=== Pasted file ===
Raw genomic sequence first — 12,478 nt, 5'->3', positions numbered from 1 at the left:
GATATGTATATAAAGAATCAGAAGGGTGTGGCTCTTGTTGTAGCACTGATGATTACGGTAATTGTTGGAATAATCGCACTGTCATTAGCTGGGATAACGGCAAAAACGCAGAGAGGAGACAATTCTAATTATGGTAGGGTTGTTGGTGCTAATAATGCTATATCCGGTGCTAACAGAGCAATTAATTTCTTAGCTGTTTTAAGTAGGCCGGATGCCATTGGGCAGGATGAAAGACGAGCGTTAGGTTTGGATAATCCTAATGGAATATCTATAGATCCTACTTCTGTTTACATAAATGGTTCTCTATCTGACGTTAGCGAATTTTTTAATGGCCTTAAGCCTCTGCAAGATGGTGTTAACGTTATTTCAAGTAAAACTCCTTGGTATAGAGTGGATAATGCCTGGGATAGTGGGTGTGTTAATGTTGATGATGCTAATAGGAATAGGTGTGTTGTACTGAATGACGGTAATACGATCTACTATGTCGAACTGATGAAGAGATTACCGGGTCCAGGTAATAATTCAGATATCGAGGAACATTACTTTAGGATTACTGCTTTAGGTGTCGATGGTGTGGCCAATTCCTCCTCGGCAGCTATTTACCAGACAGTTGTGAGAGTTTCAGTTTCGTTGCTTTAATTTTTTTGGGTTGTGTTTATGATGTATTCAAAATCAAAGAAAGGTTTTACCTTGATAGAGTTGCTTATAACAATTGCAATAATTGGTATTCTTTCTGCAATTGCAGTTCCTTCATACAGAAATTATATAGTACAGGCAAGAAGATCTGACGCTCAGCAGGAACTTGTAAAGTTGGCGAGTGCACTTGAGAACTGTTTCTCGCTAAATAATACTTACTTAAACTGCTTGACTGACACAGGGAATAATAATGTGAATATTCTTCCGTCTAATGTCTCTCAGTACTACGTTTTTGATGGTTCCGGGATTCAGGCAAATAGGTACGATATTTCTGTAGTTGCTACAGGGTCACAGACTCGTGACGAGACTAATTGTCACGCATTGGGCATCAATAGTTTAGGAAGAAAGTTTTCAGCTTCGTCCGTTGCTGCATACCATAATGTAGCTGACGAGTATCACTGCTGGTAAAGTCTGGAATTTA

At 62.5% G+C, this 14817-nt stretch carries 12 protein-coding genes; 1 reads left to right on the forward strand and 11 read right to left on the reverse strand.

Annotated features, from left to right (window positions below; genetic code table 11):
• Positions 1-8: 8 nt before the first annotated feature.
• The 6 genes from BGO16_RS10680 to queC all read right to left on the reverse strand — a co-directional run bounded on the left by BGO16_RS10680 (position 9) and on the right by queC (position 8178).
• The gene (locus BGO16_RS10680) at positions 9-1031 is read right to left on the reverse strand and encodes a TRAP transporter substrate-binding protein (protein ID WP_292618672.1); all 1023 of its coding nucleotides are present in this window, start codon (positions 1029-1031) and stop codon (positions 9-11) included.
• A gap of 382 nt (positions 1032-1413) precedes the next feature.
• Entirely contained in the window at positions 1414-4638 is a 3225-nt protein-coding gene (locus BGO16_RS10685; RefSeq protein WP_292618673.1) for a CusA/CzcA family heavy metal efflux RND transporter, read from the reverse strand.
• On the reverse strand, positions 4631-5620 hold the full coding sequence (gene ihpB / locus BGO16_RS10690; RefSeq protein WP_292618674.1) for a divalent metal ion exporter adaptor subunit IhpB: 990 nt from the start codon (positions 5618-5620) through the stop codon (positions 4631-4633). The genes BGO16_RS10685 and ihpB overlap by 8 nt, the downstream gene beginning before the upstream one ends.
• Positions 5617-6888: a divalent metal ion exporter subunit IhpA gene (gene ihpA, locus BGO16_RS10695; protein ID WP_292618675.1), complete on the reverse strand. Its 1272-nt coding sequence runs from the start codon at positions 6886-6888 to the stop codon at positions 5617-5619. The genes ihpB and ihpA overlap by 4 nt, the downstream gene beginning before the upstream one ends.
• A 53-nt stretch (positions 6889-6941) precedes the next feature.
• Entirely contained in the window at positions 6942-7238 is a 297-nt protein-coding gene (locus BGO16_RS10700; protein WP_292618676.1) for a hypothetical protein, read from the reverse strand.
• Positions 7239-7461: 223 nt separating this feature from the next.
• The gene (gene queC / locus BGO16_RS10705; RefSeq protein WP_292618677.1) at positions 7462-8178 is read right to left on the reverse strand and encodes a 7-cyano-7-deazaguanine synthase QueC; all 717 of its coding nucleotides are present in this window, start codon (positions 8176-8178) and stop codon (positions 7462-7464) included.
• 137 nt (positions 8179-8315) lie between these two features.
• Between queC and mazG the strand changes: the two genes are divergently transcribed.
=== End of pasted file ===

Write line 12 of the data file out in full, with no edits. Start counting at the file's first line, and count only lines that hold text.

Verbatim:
• A 53-nt stretch (positions 6889-6941) precedes the next feature.